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Fall School for Formal Syntax and Formal Semantics (3-FS): call

 

The Fall School for Formal Syntax and Formal Semantics in Moscow will be hosted by the Higher School of Economics, home to the one of the leading Linguistics departments in Russia, the recently established Formal Linguistics Lab, and the International Laboratory for Logic, Linguistics, and Formal Philosophy.
 

The study program will include a range of mini-courses/research seminars on various topics in formal syntax, formal semantics and formal pragmatics.
All course materials can be found here.


Pavel Caha
(Masaryk University): Nanosyntax

The class will introduce the current stage of the Nanosyntax model of grammar, especially its later stages where phrasal spellout comes along with spellout-driven movement, backtracking derivations, Spec formation etc. While introducing these tools, I will be simultaneously investigating the phenomenon of case competition. Case competition arises in contexts where the grammar requires two cases on a single nominal, but only one of them gets to surface. In such constructions, the cases compete and the conflict is resolved according to a set of rules. These rules can, of course, be stated in a completely ad hoc fashion, say: in a language L, in a construction C, a case K1 wins over case K2. The goal of any theory is to move beyond such ad hoc statements, and replace them by general grammatical processes whose output the statements describe. My main goal will be to show that once we have the Nanosyntax model of grammar, we will need no rule of case competition at all, its effects entirely derivable from independent proposals about how the grammar works. The empirical discussion will start with Ossetic numerals and move on – hopefully – to Russian numerical phrases (though that remains to be seen). 

Barbara Partee (University of Massachusetts Amherst): The History of Formal Semantics

Formal semantics as it has developed over the last 50 years has been shaped by fruitful interdisciplinary collaboration among linguists, philosophers, and logicians, involving developments in linguistic theory, philosophy, cognitive science, and computational linguistics.  Before the birth of formal semantics in the late 1960’s, linguists and logicians were mostly agreed, for different reasons, that logical tools could not be seriously applied to natural languages. Philosophers and logicians considered natural language too unruly, while linguists like Chomsky considered the work of logicians to be irrelevant. The story of formal semantics starting from the 1970’s and beyond is the story of how linguists, philosophers, and logicians learned to appreciate, use, and synthesize the advances in each other’s fields. In these lectures, I’ll trace the background and history of these developments, describing(with a minimum of technical detail) some of the pivotal advances and controversies that have shaped the field. Lectures 2-5 will somewhat presuppose Lecture 1 but will not presuppose each other too much.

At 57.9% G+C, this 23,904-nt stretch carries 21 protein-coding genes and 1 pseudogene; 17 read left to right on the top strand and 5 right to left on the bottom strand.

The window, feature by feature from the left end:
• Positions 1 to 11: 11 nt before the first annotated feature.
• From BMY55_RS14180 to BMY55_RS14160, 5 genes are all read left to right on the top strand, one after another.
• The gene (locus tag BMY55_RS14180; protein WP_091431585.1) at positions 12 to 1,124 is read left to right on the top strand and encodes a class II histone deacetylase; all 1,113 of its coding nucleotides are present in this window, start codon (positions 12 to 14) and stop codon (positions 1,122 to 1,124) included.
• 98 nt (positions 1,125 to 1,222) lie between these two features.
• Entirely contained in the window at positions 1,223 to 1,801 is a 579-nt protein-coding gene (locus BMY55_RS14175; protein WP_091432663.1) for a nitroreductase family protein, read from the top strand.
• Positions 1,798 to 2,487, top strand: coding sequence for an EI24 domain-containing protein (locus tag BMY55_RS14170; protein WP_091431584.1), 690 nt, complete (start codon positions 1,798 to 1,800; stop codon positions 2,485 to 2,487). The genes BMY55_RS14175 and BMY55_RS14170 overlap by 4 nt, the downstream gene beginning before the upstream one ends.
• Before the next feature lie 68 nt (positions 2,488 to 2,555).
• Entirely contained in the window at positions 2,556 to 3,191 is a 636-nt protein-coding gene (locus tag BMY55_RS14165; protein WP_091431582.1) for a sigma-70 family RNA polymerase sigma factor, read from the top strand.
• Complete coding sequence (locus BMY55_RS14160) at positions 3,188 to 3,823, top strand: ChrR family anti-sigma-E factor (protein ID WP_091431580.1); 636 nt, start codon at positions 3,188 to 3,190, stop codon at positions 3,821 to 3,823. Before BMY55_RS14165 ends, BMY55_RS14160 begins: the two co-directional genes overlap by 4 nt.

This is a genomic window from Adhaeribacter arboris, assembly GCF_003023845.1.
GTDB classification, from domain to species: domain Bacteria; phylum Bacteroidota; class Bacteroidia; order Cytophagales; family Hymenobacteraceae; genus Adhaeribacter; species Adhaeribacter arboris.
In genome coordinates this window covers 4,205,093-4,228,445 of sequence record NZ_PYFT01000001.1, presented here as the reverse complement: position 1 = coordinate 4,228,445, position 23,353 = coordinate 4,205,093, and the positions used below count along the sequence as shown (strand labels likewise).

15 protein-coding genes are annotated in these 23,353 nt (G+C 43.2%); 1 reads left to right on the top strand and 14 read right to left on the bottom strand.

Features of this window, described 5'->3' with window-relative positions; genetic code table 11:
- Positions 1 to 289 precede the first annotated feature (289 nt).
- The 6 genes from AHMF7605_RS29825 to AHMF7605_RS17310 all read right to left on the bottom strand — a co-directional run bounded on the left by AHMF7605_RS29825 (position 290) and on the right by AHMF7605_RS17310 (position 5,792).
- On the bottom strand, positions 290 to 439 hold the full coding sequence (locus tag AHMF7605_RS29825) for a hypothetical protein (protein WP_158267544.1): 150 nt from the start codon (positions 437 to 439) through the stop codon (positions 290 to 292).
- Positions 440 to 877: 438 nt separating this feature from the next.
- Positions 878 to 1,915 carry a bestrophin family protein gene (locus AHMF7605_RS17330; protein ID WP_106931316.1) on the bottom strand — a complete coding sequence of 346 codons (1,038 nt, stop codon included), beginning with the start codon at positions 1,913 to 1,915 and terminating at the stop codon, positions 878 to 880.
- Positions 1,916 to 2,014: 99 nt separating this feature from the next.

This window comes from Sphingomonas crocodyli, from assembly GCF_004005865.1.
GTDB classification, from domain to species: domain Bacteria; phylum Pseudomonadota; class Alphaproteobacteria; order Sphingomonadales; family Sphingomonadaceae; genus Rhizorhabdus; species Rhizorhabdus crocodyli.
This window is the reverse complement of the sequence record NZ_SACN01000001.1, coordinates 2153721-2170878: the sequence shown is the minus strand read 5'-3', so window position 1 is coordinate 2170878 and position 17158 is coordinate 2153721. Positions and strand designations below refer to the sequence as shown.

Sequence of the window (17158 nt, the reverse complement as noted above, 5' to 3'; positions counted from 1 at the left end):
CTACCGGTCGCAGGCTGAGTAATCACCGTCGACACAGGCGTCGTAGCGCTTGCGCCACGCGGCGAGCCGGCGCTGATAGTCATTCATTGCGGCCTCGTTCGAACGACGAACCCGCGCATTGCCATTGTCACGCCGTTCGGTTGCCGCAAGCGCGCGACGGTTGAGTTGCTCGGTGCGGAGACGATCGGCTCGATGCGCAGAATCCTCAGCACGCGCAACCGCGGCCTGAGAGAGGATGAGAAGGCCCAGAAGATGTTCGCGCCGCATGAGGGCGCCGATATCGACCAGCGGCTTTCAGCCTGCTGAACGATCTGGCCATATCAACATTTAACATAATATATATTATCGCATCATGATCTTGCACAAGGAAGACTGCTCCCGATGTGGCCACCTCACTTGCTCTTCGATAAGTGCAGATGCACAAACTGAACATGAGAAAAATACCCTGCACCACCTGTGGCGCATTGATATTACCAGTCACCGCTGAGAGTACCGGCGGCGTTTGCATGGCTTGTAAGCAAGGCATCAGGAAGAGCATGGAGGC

David Pesetsky (Massachusetts Institute of Technology): Case and Clause Type

We begin with a survey of the discoveries and generalizations that lay behind the proposal of “abstract case” as a universal licenser of nominals, advanced by Vergnaud and Chomsky in the late 1970s — and its most famous challenges, including the theory of dependent case (Yip et al. 1987; Marantz 1991; Bobaljik 2008), and others.  We then turn to some very recent challenges to the claim that issues of abstract case lie behind the special properties of nominals in non-finite vs. finite clauses (Pesetsky 2019) — and attempt to assess what remains from earlier proposals if this recent work is correct.  The class is designed to be accessible to students with a basic background in generative syntax, but should engage the interest of more advanced students and researchers as well.